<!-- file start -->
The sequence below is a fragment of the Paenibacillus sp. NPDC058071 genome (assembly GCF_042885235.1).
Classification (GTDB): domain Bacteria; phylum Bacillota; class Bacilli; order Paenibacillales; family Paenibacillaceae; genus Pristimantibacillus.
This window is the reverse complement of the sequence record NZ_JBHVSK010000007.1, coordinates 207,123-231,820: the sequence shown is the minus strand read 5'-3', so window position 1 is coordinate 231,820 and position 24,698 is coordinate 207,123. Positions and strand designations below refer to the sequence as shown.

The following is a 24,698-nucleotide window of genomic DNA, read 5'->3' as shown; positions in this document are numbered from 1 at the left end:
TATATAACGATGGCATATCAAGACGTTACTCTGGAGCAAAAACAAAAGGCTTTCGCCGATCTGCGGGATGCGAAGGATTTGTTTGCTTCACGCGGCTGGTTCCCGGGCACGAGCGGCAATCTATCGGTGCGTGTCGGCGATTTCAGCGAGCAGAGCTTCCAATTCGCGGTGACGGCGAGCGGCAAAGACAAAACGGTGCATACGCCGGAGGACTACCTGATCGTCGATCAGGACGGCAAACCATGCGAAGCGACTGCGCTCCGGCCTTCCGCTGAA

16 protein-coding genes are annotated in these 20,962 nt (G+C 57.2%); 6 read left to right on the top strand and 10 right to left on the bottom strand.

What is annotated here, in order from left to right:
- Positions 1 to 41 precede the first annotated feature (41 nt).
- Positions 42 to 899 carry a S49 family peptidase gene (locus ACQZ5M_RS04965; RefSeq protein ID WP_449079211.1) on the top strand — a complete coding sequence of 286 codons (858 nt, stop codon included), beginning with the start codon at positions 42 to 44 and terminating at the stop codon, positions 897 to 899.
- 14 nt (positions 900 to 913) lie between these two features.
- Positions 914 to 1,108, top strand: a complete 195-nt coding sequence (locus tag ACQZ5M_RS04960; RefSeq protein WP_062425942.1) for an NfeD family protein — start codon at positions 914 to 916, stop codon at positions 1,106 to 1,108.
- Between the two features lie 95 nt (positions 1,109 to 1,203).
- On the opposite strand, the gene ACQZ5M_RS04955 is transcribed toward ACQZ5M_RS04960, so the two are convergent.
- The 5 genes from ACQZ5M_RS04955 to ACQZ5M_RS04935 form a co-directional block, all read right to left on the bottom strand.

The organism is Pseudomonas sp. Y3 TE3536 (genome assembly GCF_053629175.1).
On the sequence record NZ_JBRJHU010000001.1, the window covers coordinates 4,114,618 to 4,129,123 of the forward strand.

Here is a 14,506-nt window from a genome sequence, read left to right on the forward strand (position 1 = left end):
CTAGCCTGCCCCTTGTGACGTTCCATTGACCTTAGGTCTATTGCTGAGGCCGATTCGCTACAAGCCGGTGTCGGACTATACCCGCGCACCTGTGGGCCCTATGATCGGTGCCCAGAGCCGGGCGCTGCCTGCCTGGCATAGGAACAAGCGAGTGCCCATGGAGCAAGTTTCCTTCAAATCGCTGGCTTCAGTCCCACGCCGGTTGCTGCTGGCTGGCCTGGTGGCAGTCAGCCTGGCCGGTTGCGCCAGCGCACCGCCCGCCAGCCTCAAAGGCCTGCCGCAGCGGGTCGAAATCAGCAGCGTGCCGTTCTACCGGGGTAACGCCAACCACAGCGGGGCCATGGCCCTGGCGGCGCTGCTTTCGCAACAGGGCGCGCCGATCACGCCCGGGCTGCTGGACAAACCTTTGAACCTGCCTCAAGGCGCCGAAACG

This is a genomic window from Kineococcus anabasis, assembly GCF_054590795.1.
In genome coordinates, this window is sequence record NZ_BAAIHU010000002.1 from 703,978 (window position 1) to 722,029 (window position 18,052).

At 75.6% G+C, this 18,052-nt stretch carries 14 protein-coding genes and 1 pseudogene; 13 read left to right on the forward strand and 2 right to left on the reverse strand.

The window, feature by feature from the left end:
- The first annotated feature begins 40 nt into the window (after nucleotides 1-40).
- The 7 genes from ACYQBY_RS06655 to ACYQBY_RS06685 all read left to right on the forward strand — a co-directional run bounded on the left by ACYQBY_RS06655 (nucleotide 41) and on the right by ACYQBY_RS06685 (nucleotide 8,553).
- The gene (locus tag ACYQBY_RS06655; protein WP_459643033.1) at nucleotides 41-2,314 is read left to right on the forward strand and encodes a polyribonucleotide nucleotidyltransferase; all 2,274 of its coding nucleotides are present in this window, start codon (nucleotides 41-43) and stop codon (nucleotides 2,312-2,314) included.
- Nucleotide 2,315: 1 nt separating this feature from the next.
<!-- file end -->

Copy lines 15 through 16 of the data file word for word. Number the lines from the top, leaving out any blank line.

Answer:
The organism is Pseudomonas sp. Y3 TE3536 (genome assembly GCF_053629175.1).
On the sequence record NZ_JBRJHU010000001.1, the window covers coordinates 4,114,618 to 4,129,123 of the forward strand.